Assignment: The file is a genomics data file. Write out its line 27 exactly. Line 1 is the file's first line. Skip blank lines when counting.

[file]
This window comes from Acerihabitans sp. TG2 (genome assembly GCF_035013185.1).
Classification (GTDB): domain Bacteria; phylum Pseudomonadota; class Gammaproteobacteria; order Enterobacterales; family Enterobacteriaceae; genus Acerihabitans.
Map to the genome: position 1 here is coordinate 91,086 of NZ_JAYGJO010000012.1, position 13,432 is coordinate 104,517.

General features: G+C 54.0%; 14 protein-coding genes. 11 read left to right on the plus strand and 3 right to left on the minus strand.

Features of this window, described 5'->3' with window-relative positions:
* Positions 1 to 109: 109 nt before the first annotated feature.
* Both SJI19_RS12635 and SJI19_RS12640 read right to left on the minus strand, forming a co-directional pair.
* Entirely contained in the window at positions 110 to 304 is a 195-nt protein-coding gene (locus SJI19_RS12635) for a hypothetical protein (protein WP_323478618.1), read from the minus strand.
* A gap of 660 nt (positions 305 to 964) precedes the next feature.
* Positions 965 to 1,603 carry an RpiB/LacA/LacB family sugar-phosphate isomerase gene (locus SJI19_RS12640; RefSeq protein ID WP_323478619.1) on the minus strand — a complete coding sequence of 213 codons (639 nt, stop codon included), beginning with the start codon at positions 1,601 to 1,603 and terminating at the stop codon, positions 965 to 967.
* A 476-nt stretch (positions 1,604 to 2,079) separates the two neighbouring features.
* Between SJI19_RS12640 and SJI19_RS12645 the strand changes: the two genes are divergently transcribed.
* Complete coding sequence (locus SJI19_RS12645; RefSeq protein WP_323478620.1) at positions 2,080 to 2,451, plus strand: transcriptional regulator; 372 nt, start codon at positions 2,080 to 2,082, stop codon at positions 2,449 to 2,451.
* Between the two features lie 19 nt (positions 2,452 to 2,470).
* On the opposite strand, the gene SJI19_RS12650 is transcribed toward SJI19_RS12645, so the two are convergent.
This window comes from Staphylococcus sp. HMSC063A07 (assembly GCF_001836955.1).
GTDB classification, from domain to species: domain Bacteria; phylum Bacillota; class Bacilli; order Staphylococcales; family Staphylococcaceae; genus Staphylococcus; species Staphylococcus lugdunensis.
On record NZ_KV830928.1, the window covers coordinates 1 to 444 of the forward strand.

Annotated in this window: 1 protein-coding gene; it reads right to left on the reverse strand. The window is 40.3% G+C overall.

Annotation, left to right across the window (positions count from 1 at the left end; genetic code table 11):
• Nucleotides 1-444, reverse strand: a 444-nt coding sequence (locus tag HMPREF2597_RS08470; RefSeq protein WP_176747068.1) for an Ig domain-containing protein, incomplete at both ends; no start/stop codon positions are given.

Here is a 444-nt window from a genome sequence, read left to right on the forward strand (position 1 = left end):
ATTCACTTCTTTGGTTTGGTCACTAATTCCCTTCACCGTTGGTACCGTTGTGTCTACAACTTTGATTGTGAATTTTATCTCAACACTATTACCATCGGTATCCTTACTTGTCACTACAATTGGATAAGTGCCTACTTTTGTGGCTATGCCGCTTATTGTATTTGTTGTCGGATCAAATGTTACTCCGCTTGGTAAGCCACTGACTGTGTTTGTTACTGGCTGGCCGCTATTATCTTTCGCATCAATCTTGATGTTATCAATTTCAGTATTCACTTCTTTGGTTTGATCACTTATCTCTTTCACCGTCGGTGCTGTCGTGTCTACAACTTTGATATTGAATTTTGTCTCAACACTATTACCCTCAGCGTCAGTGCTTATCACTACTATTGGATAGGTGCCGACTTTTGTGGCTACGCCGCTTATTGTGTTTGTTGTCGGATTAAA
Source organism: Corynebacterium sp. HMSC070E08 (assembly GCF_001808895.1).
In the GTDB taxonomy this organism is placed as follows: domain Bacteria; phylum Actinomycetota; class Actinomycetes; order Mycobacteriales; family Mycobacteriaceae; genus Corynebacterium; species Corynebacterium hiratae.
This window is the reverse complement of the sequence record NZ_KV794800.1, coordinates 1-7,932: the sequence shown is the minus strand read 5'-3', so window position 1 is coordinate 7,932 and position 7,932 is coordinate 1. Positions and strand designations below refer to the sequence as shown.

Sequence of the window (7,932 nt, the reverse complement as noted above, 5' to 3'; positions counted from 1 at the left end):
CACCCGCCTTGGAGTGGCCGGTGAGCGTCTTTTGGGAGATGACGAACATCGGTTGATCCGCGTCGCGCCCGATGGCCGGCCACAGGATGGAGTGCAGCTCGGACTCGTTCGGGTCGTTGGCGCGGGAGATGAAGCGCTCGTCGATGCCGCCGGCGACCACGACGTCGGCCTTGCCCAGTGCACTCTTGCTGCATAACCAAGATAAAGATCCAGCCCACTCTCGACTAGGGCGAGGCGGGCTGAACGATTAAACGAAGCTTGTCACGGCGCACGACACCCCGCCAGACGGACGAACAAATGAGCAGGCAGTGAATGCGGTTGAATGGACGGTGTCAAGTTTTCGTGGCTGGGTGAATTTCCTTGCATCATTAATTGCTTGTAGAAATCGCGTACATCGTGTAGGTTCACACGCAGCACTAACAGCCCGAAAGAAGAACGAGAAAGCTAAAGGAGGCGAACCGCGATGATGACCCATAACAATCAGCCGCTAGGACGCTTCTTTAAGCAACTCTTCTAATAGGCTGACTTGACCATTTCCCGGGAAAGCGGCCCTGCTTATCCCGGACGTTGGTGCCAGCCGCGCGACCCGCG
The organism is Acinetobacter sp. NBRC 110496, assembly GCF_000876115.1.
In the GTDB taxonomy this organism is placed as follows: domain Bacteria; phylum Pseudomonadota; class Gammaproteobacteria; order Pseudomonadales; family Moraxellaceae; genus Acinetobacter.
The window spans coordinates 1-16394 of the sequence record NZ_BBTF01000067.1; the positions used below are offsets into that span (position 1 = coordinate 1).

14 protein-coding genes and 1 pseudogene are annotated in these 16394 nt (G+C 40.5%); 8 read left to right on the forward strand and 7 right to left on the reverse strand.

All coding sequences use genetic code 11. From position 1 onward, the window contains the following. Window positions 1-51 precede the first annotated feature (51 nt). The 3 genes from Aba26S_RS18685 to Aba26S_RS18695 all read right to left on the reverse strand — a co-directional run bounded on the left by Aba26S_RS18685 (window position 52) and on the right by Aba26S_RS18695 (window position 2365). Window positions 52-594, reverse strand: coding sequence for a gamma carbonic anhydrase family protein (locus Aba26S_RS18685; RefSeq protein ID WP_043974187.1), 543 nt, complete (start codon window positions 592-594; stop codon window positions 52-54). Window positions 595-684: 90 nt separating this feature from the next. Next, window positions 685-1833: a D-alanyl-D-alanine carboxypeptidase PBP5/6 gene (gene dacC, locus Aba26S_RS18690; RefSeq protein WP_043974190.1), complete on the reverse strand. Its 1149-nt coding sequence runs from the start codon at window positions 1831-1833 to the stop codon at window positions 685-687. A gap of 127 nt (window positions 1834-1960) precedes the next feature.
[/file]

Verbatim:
Sequence of the window (7,932 nt, the reverse complement as noted above, 5' to 3'; positions counted from 1 at the left end):